growing chrystals

During the first part of Tactile Research Lab, John Sandli began growing crystals, for the specific purpose of making lenses. John: …”My first experiments were with table salt, but soon after I began experimentation with both magnesium sulphate and alum.

img1 img2 img3

Epsom salt, or magnesium sulphate, when grown from a new hot solution, then rapidly cooled down usually seem form as either a bed of tiny spikes of crystals reaching upwards (img1), or when grown on a larger flat surface as similar spikes, only growing along the surface. While growing them, I’ve noticed a dense, usually almost opaque, base forming at the bottom of the bed. This kind of bed, of tiny crystalline structures is unsuitable for optics. When growing with a large amount of saturated solution, the beds form so tiny crystals, so as to resemble slushed ice. I discovered by pouring some of the remaining, cold, solution of different beds, and reapplying them to other beds grown with very little solution, with only partially formed crystals, that the crystals formed would grow larger, more rectangular in shape rather than spiky (img2). They often formed along the bottom, instead of upwards. I continued pouring off and reapplying solution in this manner, over and over in varying amounts and discovered that the solution-mix would form a thin, nearly translucent base, with larger, unique crystals embedded and fans of crystals growing out here and there (img3).


I also discovered that by taking some larger spikes as seeds and apply it to such a solution-mix would sometimes form a single larger crystal (imgs4/5). One such turned out to be surprisingly clear with only some faults in the middle going along the crystal. I grew several others, ranging in sizes between two centimetres to up to around four in length. One thing I discovered was how the crystalline structures would enlarge separately while forming a larger crystals. On some crystals you could see it quite clearly, forming a staircase pattern (imgs6/7) along the surface.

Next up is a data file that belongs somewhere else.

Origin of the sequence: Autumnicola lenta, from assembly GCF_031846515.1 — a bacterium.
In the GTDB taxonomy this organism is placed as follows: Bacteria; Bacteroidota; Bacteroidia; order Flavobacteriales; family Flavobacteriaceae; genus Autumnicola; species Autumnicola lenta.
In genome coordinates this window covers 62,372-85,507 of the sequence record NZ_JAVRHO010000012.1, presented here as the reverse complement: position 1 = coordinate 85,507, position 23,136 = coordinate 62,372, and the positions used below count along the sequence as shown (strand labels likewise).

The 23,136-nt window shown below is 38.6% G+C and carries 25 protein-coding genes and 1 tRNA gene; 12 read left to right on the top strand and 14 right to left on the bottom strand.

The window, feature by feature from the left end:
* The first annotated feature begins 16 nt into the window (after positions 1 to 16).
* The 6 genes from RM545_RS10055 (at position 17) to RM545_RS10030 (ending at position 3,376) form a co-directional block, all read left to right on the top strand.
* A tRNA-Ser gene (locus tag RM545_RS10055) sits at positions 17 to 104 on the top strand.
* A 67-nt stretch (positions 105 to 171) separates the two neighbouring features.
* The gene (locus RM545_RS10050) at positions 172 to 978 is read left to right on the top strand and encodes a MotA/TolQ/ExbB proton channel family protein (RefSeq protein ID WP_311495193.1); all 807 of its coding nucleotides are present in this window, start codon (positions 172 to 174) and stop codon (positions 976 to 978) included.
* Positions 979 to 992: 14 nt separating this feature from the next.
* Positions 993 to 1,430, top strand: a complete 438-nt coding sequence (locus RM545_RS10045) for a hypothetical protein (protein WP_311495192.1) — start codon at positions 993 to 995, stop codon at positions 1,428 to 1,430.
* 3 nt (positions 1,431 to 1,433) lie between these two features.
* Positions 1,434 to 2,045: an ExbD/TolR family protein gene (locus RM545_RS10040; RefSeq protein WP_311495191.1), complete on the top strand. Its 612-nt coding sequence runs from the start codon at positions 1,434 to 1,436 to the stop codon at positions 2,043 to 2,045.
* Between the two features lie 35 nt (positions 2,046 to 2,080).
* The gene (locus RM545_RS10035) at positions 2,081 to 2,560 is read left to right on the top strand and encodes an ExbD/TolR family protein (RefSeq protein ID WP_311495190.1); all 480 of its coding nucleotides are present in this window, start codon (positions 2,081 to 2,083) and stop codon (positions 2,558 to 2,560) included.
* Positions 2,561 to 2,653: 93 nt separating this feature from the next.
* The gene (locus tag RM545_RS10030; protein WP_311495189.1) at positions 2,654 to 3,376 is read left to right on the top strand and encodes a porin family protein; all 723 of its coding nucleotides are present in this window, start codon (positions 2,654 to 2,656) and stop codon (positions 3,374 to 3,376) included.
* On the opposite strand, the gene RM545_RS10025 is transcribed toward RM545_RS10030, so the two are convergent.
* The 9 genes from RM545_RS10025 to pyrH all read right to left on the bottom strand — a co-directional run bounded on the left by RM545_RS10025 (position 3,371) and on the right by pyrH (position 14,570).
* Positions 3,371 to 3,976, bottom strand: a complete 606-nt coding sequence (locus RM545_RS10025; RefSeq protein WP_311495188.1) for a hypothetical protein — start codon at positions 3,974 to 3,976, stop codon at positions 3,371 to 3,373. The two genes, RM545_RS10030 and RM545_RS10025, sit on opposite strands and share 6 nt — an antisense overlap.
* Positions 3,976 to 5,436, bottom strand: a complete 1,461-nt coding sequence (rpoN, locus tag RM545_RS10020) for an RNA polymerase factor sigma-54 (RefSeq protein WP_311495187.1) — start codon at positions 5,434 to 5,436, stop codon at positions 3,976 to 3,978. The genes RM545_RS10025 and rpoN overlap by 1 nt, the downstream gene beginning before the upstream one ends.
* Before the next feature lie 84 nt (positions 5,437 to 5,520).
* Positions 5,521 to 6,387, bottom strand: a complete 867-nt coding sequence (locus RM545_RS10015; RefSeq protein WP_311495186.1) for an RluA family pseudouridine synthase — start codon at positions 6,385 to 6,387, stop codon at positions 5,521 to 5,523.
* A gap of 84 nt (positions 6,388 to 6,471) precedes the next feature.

While I’d had some success growing the kind of beds I thought I needed, I’d never been able to get such a result starting from a new solution, only mixed solutions of unknown saturation. To form crystals in any realistic time-frame you will need to cook up a fairly saturated solution, but both the heat and the saturation will affect how the crystals grow, together with how rapidly the solution is allowed to cool down. I tried out different ways of preparing solutions, and found that when dissolved in cold water allowed to slowly heat up on the stove, taking the solution of the heat at between 70 and 80 degrees C, I would fairly consistently (let’s be liberal with the definition of “consistently” here.) achieve either beds with larger spikes or one larger crystal without the need of mixing old solutions. Now, I thought that these beds would be suitable for my purposes, but they turned out not to be, or to be specific, the light-source used was not suitable for these beds. But that’s a different topic.